Did you grow up blowing on dandelions gone to seed and making a wish? I did. But have you ever employed these wish-granting botanical specimens in a revenge plot? I have. Here’s my story.
When I was a child growing up in the suburbs, there was a vacant lot where everyone would wheel their wheelbarrows full of grass clippings and weeds to discard them. It was behind the Turner’s house (I’ve changed their name to give me plausible deniability if this story should ever get back to them) who were also long-time residents of our neighborhood and friends of my parents. The relationship between our two families was the kind where where babysitting was traded, casseroles were exchanged whenever bad news was received, and mail and newspapers were retrieved during vacations.
I would have been in a better mood that day if my mother had allowed me to light the string of firecrackers I had chained together beneath each weed in order to blast them out of the yard. I had visions of the weeds popping up into the air one after the other, while I watched with maniacal glee. She had visions of me losing a thumb and leaving holes in the yard.
After this particularly grueling and disappointing day of picking weeds, I walked the wheelbarrow down the block and around the corner to the vacant lot and dumped it. Not long after that the phone rang, and I was called on the proverbial carpet. Apparently I had dumped my pile of weeds too close to the Turner’s fence. They thought it was an eye-sore and was likely to result in weed seeds floating into their yard. I was ordered to return with an empty wheelbarrow, gather up my load of weeds, and relocate it deeper into the vacant lot. I was livid.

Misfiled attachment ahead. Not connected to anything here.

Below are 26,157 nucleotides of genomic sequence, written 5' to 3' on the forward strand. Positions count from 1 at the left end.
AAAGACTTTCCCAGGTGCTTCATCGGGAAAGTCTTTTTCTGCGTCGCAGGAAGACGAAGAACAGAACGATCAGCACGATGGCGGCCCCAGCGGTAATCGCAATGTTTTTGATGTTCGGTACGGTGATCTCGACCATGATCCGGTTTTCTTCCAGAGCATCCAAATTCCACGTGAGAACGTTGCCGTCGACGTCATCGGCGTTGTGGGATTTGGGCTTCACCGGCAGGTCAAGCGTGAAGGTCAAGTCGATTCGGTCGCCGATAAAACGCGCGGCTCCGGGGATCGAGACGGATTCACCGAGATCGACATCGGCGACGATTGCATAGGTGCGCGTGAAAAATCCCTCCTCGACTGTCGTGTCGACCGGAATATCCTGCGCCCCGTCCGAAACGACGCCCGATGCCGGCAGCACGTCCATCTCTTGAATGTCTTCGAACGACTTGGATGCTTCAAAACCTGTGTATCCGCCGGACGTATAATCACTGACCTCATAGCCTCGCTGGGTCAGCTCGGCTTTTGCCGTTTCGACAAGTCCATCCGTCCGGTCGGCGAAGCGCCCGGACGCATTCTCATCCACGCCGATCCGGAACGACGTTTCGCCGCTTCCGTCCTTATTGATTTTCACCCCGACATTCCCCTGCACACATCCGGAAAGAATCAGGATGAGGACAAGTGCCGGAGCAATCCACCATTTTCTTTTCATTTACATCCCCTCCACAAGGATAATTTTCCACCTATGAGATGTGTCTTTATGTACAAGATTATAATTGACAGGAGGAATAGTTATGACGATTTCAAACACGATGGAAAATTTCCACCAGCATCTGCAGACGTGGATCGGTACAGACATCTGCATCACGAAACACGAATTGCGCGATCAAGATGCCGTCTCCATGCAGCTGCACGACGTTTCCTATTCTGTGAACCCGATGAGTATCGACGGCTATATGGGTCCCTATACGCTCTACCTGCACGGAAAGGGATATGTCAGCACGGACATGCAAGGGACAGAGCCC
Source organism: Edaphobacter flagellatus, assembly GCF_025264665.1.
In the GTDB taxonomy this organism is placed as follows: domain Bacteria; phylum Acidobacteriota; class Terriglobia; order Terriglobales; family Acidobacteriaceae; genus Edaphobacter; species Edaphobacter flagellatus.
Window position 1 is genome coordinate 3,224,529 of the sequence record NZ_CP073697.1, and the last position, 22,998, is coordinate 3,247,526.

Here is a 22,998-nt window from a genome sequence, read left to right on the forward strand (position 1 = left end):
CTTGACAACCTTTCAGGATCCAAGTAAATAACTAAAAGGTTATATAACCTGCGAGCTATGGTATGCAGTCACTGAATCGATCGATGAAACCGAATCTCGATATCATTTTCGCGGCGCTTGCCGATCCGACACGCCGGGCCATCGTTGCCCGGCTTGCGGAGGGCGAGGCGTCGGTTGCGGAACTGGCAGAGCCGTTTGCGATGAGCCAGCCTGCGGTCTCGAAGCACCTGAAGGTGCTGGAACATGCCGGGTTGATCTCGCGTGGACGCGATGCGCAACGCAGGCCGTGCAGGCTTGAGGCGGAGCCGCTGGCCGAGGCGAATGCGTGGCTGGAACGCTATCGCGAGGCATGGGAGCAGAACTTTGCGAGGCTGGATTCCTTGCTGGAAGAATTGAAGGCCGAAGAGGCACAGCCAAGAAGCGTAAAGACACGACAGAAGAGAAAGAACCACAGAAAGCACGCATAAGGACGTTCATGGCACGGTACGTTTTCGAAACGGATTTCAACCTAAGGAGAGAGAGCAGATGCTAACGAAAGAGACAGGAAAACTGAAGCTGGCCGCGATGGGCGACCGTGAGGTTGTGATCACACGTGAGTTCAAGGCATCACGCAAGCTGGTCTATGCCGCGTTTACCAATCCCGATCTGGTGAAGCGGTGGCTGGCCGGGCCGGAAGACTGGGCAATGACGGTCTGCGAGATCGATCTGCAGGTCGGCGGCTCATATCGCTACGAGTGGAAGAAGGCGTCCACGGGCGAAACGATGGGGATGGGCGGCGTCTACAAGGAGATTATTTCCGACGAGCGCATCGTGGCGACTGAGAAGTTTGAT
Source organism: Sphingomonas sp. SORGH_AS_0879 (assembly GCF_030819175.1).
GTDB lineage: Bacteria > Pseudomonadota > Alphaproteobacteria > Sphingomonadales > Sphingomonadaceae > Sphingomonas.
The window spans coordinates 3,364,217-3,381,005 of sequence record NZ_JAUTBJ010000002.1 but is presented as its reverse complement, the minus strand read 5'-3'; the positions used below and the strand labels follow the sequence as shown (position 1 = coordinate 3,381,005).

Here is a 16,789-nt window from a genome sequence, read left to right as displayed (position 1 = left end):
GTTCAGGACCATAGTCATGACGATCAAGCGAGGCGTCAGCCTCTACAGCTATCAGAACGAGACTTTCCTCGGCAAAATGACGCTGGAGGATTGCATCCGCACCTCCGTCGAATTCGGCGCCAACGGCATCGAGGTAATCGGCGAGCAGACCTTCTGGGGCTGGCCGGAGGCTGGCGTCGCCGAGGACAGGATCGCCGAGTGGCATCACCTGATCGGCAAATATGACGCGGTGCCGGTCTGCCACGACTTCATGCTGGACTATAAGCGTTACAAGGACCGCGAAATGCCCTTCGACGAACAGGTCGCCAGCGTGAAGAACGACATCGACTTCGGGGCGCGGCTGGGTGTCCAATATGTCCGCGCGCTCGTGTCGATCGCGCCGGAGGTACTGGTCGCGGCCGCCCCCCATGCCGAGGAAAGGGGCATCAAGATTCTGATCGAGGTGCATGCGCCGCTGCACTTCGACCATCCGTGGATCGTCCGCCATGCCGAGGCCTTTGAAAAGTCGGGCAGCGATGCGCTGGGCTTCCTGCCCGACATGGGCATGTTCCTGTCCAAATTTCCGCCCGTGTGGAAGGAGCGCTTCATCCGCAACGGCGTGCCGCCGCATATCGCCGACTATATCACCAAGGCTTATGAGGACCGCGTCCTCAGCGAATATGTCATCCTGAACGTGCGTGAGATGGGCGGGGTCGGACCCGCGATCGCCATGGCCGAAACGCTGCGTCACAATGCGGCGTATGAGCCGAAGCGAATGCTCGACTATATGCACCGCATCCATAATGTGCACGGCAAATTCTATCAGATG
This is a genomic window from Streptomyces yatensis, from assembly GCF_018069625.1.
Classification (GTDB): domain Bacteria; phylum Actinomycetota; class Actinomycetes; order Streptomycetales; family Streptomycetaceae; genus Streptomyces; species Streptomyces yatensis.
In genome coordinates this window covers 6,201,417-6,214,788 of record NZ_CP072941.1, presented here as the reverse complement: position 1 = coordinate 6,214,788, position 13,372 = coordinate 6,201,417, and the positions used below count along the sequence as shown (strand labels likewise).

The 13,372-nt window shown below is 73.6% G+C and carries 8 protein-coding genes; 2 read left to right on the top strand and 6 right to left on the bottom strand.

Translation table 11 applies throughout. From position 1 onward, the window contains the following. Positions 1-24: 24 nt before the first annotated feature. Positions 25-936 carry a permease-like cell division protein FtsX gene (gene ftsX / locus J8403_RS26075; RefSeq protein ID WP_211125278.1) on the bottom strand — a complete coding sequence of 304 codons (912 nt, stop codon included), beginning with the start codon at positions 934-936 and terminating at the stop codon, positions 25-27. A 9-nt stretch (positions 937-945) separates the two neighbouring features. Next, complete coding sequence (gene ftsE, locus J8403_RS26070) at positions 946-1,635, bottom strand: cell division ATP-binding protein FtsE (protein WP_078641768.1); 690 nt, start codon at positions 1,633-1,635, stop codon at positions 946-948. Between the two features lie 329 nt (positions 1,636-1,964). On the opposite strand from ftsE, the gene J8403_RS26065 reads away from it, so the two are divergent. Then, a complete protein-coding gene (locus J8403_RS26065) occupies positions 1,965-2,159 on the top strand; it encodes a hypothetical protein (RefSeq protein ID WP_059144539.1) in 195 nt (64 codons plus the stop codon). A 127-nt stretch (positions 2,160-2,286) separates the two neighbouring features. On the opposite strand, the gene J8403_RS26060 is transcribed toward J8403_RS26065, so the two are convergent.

Not too long after that, I had the perfect opportunity for revenge, and I took it. The Turners were going on vacation for a couple of weeks, and needed someone to feed their cat, bring in their mail, and most importantly water their plants. They had an impressive collection of house plants, of which they were very proud. Every window was festooned with lush greenery of many varieties. They had left a lengthy list of instructions for how often and how much each plant should be watered, and there were soil moisture meters and pH meters in each one to ensure that over fertilization was not burning the roots and that each plant was receiving optimum care. I volunteered to take on this duty, deflecting any suspicion by reminding my mother how much I loved their cat. Every day, twice a day, I would go into their house, feed the cat, make sure all of the doors and windows were still locked, and care for their precious plants. What they didn’t realize was that I was also supplementing their carefully tended indoor soil with dandelion seeds. I nurtured these seeds with care, and by the time the Turners were to return from vacation, tiny dandelion sprouts were just beginning to peek up through the soil.
I never heard a word about it, but my revenge was still sweet. I pictured them picking dandelions out of their decorative pots with concerned looks on their faces, arguing with one another about which of them could have accidentally dragged the seeds in that started this dandelion invasion. I still grin with smug satisfaction whenever I pick a dandelion and blow the seeds into the wind.